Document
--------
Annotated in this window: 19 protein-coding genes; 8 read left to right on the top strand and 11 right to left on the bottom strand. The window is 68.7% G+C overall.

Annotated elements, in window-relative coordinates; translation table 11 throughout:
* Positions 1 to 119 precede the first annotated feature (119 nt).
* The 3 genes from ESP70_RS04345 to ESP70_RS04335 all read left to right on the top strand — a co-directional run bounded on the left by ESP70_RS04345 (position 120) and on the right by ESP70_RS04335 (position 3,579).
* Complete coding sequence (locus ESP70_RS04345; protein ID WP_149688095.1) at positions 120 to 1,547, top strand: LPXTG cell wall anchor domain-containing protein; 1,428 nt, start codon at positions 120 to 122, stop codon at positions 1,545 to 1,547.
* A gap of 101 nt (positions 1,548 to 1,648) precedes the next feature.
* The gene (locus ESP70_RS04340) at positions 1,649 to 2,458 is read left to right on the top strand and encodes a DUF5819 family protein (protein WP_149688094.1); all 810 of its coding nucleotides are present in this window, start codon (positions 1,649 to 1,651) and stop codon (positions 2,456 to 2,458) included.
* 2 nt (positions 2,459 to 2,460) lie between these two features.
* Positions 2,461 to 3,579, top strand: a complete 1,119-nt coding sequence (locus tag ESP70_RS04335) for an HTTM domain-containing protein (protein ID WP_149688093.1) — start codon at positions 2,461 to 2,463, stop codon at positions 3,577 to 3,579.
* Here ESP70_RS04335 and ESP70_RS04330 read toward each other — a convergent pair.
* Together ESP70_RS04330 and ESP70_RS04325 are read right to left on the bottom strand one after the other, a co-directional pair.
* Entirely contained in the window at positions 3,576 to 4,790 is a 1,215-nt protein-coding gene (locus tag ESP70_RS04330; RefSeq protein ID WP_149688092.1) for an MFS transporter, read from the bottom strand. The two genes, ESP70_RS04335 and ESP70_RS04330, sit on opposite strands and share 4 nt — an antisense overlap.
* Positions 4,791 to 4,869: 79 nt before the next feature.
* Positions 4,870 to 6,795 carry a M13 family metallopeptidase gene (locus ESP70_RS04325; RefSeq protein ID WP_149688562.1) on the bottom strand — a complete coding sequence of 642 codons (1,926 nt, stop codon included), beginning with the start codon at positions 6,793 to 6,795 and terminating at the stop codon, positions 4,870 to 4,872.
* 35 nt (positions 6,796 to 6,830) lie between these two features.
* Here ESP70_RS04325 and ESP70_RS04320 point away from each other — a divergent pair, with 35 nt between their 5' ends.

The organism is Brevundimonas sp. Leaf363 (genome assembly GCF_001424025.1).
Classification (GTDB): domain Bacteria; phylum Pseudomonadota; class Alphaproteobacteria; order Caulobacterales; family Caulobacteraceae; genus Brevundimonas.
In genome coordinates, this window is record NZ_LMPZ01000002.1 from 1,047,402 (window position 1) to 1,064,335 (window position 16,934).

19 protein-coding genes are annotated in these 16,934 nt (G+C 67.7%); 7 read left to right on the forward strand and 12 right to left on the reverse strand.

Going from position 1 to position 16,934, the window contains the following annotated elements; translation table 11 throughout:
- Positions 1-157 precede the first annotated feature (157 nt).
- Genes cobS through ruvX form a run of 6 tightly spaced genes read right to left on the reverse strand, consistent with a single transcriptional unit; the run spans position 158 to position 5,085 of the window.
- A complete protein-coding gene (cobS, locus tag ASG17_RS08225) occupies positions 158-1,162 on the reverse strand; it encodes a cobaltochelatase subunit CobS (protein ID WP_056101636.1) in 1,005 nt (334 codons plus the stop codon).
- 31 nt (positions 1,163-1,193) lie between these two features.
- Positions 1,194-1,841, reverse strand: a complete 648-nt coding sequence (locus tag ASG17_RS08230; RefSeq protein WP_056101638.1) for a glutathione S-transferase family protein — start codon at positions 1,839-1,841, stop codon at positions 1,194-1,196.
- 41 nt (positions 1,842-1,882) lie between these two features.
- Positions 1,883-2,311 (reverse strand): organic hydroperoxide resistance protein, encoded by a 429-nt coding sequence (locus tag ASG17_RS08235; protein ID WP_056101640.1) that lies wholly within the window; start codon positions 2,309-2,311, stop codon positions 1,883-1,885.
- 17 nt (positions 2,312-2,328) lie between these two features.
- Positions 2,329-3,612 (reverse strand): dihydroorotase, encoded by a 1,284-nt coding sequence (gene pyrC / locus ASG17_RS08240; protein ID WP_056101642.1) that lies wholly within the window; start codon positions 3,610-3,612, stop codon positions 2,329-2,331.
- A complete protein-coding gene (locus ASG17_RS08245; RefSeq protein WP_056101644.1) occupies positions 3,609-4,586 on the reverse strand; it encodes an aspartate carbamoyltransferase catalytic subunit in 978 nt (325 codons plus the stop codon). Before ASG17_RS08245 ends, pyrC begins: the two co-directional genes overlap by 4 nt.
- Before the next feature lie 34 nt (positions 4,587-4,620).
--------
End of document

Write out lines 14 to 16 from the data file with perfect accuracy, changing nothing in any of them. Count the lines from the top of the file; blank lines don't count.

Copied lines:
* Positions 4,870 to 6,795 carry a M13 family metallopeptidase gene (locus ESP70_RS04325; RefSeq protein ID WP_149688562.1) on the bottom strand — a complete coding sequence of 642 codons (1,926 nt, stop codon included), beginning with the start codon at positions 6,793 to 6,795 and terminating at the stop codon, positions 4,870 to 4,872.
* 35 nt (positions 6,796 to 6,830) lie between these two features.
* Here ESP70_RS04325 and ESP70_RS04320 point away from each other — a divergent pair, with 35 nt between their 5' ends.